November 21, 2014

IE Questions: Private Versus Public Oil And Gas

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Jordan Wirfs-Brock/Inside Energy

Our IE Question this week may seem obtuse:  How much oil and gas is produced by public companies and how much is produced by private companies?

But we have very good reasons for going down this rabbit hole.

Ever wonder about oil and gas' private side? We do...

Jordan Wirfs-Brock / Inside Energy

Ever wonder about oil and gas’ private side? We do…

As $75 a barrel oil prices shift from news to the new normal, we’ve been hearing a lot of questions about what this means for everything from your personal finances to the global economy.

In the midst of this, it’s important to understand the fundamental difference between public and private companies:

  • Publicly-traded companies – that is, a company you could go buy stock in right now – are required to make their finances transparent so investors can see how they are performing.
  • Privately-owned companies have no such requirement, so we can’t readily know if they are flourishing or floundering, how much debt they have, how over-extended they may be.

We can see in real time how oil prices affect public companies like Anadarko or Royal Dutch Shell through their stock prices. But private companies are a black box. The oil and gas industry is a major player in the U.S. economy, so how much of that industry is in that black box?

For now, we are going to focus on Colorado, Inside Energy’s home base, which ranks sixth and seventh in the country in natural gas and oil production, respectively. In 2014, 313 operators produced oil or gas here, based on data from the state oil and gas commission. Of those,

  • 79 percent, are privately owned
  • 19 percent are publicly traded
  • the public/private status of a few companies is unclear because they could be subsidiaries of publicly traded companies. (Help us by looking at our oil and gas operator list and letting us know if you have additional information.)

The vast majority of oil and gas operators in Colorado are privately owned. But when we look at production, the private/public ratio flips: One-fifth of the companies are making more than four-fifths of the oil and gas.

Get the data: CSV | XLS | Google Sheets | Source and notes: Github

Let’s start with natural gas. Year to date, Colorado has produced 1.2 billion Mcf of natural gas (one Mcf equals the volume of 1000 cubic feet of natural gas) – enough to cover roughly 17 days of U.S. natural gas use – which is split like this:

  • 170 million Mcf, or 14.6 percent, of the state’s natural gas production, came from privately owned companies,
  • 992 million Mcf, or 85.3 percent, came from publicly traded companies,
  • The ambiguous operators represented 0.12 percent.

And what about crude oil? So far this year, 46 million barrels of oil have been produced in Colorado. (For comparison, last year the state set a record with 64 million barrels – enough to cover roughly three days of U.S. oil consumption.) And here’s how that production breaks down:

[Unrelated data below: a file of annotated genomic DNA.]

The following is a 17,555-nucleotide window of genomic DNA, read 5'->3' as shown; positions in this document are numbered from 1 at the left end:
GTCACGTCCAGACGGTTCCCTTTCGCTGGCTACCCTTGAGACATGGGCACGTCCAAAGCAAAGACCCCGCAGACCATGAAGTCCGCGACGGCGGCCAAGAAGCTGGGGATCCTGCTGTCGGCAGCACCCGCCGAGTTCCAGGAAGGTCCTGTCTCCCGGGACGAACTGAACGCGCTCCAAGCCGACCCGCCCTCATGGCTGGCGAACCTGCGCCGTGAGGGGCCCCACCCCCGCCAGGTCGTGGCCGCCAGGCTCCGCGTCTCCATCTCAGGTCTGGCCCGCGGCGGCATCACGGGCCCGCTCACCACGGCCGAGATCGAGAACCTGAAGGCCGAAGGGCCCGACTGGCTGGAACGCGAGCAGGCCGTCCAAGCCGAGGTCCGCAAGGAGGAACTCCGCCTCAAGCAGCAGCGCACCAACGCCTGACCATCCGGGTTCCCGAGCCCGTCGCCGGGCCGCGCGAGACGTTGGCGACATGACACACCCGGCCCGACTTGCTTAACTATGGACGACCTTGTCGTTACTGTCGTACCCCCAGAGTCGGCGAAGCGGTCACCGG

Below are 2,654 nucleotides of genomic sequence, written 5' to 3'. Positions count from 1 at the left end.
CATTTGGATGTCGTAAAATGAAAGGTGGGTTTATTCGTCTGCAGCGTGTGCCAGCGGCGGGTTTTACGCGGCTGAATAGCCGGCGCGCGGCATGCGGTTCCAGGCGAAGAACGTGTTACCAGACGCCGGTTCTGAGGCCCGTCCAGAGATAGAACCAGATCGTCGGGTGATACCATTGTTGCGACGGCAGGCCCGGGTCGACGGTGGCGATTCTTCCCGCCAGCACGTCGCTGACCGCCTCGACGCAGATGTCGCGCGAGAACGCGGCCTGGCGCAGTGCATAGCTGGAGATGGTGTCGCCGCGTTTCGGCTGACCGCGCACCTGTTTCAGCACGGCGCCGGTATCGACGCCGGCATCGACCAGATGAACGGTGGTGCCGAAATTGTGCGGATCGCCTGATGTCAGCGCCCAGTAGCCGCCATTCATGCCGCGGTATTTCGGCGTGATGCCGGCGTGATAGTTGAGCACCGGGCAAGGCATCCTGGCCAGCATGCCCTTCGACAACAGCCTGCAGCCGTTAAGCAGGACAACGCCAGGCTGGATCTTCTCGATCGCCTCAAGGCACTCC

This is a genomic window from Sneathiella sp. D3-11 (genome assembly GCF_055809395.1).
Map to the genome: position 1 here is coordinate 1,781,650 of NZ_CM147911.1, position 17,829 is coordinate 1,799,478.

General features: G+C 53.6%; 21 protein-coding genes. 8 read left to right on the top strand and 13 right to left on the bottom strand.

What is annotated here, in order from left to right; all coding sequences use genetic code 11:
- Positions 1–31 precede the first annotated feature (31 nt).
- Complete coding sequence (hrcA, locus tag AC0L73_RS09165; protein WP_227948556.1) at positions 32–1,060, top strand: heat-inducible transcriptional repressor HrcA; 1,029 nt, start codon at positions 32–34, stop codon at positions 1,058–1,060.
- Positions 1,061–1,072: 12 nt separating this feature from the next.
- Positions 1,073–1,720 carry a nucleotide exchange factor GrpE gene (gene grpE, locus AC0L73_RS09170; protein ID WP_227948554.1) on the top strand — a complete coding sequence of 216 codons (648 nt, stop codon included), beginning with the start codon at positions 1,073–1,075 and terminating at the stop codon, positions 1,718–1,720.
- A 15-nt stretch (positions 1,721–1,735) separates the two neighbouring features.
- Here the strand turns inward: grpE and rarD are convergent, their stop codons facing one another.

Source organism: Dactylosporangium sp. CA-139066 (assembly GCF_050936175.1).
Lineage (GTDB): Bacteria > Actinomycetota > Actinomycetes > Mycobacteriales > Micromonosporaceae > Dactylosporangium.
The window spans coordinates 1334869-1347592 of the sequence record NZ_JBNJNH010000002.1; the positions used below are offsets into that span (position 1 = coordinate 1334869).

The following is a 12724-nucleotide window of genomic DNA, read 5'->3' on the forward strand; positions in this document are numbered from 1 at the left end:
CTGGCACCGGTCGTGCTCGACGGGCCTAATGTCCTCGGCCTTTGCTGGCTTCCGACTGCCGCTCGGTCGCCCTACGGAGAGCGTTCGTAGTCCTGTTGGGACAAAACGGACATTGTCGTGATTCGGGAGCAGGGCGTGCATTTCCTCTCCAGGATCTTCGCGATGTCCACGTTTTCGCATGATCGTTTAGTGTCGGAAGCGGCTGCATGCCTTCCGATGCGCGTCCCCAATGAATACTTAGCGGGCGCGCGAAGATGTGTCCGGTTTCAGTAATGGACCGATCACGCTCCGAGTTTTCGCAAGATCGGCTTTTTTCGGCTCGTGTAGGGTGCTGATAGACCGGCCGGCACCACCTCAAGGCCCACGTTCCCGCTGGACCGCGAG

• 5.7 million barrels or, or 12.4 percent, of the state’s oil production, came from privately owned companies,
  • 40.6 million barrels or, or 87.6 percent, came from publicly traded companies,
  • The ambiguous operators represented 0.02 percent.
In Colorado, the private oil and gas sector is basically the opposite of the TARDIS: smaller on the inside than on the outside.

Jordan Wirfs-Brock / Inside Energy

In Colorado, the private oil and gas sector is basically the opposite of the TARDIS: smaller on the inside than on the outside.

There are a lot of privately owned oil and gas operators, but they aren’t producing a lot. So, in Colorado at least, the black box is big, but it doesn’t hold very much. For any Doctor Who fans out there, private oil and gas companies are basically the opposite of TARDIS.

This private versus public question, as any good question does, gives rise to others:

  • Is Colorado representative of U.S. oil and gas production, or do other oil and gas states like Texas and North Dakota look different?
  • Private doesn’t necessarily mean small. As you can see in the graphic, some private companies produce more natural gas that some public ones. Private company Samson Resources, for example, is a huge player, with roughly an eighth of proved natural gas resources in the U.S. as global giant Exxon Mobil. So, how many of these privately-owned companies are truly small, tenuous operations?
  • Is oil and gas different from other industries – say, are fourth-fifths of hamburgers sold in the U.S. made by one-fifth of the restaurants? Or are four-fifths of movies made by one-fifth of movie studios?

As Inside Energy continues to investigate the money behind oil and gas, we’ll look at these questions as well as others. Is there something you’d like us to explore? Send us your questions on Twitter @insideenergynow or email us at